When people who despise what they call the pretensions of foreign films try to explain their hatred, the loathed films of their collective imagination are inevitably French, and full of brazenly nude, nubile youths. More often than not, the lines the youths deliver are artfully philosophical and hilariously unrealistic -- things like "Only a body can know another body," and "What we did with our bodies was very subtle." Essentially, these people are thinking of Chacun sa nuit, a wildly pretentious, laughably self-indulgent new film from French directors Pascal Arnold and Jean-Marc Barr that just had its world premiere in Toronto.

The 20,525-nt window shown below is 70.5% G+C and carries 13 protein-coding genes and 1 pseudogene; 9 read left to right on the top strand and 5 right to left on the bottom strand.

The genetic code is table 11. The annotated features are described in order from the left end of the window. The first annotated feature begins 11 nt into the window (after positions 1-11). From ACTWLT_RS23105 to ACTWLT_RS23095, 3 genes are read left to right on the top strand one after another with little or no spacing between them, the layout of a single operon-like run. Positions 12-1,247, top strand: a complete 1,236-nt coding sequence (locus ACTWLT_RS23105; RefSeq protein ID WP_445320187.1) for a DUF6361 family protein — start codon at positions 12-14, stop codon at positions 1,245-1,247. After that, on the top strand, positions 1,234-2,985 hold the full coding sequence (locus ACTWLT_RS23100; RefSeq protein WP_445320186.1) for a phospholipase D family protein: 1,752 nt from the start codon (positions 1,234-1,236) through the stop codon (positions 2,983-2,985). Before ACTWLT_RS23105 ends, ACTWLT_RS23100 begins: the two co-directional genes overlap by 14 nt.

As has become de rigeur for Enlightened Sex Dramas -- a genre on which the French have effortlessly cornered the market -- Chacun sa nuit has a cast full of pouty, mostly dark beauties; in this case they consist of Lucie (Lizzie Brocheré), her brother Pierre (Arthur Dupont) and their soul mates Sébastien (Pierre Perrier), Nicolas (Guillaume Baché) and Baptiste (Nicolas Nollet). The five seem to have grown up together and, even though Pierre is now in college, the group remains inseparable. Lucie has dated two of the boys, and the bisexual Pierre is engaged in a secret affair with the third. Even among those who aren't having sex, there's an aggressively casual attitude about nudity and physical contact, so the group does things like skinny dipping, and sunbathing nude together. Lucie, in particular, likes to lounge around naked -- she is, you see, a Sexual Being.